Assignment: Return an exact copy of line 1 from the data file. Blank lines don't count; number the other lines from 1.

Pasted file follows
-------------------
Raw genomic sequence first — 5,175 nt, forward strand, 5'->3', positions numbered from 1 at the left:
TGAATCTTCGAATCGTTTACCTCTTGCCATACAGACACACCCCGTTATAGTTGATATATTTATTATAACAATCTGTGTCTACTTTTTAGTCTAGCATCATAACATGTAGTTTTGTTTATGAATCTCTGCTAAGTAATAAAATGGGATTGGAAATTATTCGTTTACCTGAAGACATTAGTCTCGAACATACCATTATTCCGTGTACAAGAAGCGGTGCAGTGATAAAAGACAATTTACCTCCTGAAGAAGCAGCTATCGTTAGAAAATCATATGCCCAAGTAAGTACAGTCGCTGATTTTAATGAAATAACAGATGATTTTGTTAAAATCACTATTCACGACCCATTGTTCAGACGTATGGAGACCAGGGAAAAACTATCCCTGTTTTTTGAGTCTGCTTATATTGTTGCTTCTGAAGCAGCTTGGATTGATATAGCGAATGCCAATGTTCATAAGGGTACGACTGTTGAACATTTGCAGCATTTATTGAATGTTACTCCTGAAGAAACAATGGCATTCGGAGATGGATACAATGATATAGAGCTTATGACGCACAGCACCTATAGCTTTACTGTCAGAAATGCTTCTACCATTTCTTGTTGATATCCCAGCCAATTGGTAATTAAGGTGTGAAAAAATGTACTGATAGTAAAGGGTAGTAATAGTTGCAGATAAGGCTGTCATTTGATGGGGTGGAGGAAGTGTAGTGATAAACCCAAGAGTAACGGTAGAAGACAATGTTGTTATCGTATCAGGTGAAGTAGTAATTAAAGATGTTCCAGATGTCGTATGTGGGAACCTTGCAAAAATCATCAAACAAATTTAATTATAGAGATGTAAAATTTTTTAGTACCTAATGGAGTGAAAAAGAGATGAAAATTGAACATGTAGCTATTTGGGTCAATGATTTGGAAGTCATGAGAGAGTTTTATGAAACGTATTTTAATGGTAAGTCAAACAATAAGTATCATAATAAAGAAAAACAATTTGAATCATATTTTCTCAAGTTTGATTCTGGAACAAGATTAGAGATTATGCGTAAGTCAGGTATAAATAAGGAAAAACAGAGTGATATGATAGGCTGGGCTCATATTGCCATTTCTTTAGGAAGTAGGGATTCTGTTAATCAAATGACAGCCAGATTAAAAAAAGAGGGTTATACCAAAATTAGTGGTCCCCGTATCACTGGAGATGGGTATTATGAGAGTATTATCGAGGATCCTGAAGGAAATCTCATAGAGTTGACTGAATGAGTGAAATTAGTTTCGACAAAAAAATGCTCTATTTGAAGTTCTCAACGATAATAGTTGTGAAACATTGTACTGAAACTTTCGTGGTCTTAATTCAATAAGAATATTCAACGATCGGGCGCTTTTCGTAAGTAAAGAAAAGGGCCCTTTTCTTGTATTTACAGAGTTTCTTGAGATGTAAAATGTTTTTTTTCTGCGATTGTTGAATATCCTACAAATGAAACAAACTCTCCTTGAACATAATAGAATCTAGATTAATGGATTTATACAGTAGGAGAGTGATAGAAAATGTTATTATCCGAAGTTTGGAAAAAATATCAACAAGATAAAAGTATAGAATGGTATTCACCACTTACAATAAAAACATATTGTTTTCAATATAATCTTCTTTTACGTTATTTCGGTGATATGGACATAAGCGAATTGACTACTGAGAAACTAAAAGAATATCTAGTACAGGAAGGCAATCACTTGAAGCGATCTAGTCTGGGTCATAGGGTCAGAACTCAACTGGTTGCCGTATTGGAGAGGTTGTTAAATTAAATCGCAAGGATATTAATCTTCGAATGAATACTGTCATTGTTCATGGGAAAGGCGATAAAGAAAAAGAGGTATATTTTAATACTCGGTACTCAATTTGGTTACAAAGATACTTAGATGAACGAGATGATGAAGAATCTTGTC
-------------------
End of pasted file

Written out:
Raw genomic sequence first — 5,175 nt, forward strand, 5'->3', positions numbered from 1 at the left: